How to Build Resilience into Critical National Infrastructure

How to Build Resilience into Critical National Infrastructure

It’s no secret that critical national infrastructure is seen as one of the most valuable targets for cyber threat attackers today.

New operational technologies and IoT devices are increasingly positioned as the ideal solution to driving efficiencies and reducing the taxpayer’s burden in key sectors including energy, health and transport but these innovations can come at a cost. As the technical environment that underpins our critical national infrastructure becomes more complex, it also exponentially increases the attack surface for malicious actors to exploit.
Combined with the escalating frequency of politically-motivated cyber-attacks and the popularity of cheap off-the-shelf ransomware kits that give even non-technical users the ability to launch large-scale attacks and the challenge for critical national infrastructure organisations is clear.

“AI can automate complex tasks and provide consistency and precise optimum set points to enable machinery to run in auto-pilot mode, which is essential for achieving lights-out manufacturing on one or more production shifts.” - McKinsey AI in production: A game-changer for manufacturers with heavy assets

Despite these risks, the potential of emerging technologies like AI and machine learning is almost limitless. By automating complex critical national infrastructure operations, these technologies are able to optimise yield rates, sustainability and profit per hour. What sane organisation would turn down the opportunity to predict leaks and failures, improve network stability and bring utilities costs down?

Building resilient processes

Although critical national infrastructure organisations are increasingly aware of the need to secure control systems, proactively patch IoT devices and get a firmer grasp on shadow IT, there is still a danger of the cyber exposure and brand reputational elements of a comprehensive digital risk strategy being overlooked.

So how should organisations in this space build resilience into their cyber security and digital risk processes? First, it’s important to acknowledge that you’re only as secure as your weakest collaborator. With countless examples of major ransomware attacks and data breaches originating from the supply chain in recent years, it’s essential for organisations delivering critical national infrastructure to establish a collaborative business model that enables transparency and shared best practice with all partners and suppliers.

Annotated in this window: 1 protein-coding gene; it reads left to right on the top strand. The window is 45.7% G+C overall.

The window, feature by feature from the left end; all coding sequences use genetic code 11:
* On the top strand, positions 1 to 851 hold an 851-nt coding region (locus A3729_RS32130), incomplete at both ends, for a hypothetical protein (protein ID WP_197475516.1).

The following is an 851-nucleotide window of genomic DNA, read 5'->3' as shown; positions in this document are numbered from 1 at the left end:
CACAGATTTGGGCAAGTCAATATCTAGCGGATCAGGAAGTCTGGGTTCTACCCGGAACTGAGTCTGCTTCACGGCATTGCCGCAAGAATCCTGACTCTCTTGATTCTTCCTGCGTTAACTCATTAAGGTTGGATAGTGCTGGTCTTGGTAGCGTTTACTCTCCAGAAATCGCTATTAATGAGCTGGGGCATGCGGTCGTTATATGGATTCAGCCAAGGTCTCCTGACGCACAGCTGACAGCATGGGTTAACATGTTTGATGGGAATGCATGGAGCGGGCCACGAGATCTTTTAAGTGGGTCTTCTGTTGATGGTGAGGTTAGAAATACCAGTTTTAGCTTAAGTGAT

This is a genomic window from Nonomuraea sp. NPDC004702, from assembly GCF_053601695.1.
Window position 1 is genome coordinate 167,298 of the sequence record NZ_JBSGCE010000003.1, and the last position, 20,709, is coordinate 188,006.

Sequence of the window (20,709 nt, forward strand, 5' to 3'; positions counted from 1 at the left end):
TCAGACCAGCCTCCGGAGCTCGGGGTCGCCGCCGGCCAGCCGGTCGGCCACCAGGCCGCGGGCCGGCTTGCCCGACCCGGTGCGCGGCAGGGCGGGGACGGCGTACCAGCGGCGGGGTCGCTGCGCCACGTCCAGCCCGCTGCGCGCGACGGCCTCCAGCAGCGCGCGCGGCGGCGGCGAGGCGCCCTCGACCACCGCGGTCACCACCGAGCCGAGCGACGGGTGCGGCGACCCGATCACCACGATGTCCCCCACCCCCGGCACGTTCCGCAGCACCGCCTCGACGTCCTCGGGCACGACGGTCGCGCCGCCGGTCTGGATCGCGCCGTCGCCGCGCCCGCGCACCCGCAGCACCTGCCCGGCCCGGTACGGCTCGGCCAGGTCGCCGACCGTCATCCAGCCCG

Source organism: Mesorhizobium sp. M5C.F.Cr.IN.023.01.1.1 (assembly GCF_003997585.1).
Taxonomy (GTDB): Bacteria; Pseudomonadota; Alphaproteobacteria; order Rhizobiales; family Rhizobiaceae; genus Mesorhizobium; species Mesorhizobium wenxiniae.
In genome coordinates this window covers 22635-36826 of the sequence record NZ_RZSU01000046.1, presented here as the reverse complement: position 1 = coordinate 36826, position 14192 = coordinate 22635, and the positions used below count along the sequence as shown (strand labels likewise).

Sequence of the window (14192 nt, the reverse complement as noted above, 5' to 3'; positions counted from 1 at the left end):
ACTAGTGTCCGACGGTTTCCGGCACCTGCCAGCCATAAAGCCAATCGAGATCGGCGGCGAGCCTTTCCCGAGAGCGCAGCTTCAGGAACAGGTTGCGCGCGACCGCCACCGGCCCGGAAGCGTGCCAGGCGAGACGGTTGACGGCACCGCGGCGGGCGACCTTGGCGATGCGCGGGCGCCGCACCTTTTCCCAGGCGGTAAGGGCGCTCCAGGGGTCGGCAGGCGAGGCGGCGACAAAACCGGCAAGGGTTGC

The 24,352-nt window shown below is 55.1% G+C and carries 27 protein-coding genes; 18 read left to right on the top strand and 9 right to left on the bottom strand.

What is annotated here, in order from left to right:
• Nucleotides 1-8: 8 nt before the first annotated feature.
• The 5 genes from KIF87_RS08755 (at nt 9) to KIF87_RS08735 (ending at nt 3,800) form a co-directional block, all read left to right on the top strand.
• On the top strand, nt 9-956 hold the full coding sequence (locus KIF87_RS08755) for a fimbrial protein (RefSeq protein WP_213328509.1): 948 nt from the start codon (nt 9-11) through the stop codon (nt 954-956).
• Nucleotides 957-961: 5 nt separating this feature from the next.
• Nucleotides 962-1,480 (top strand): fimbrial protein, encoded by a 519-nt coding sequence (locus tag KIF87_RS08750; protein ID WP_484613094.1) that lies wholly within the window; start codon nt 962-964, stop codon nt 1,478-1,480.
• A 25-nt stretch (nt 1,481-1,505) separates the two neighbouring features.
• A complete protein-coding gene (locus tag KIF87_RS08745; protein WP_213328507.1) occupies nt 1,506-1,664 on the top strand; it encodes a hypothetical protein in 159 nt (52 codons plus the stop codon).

This may require a significant cultural shift as well as technological, as procurement teams move away from adversarial relationships with suppliers designed to drive better value for the taxpayer into a shared risk model that prioritises sharing insights and security standards. Where low-cost supplier bids may have been historically favoured, the lower security standards of cheaper suppliers must be acknowledged, and price-sensitivity adjusted to account for today’s complex threat environment.

For this model of supplier relationship management to succeed, critical national infrastructure organisations will need to work closely with policy makers to ensure their governments will support amending procurement processes to account for the need to secure digital infrastructure.

Finally, progress will need to be closely monitored over time. By establishing a baseline of acceptable digital risk standards and an industry-wide benchmark, it will be easier for organisations to ensure that security standards and best practice processes keep pace with the adaptability of attackers, complex regulatory environments and the scale of the attack surface going forward.

The potential of new technologies to reduce operating costs, improve safety and meet sustainability targets is too significant to ignore. Nonetheless, as we march forward with progress in the critical national infrastructure space, it’s never been more important to ensure our risk policies and security standards evolve at the same pace.

If you’d like to know more about building resilient digital risk processes or securing critical national infrastructure, Darkbeam are presenting at the upcoming AchillesLive event in Oslo on September 18th.

Ruby Pope

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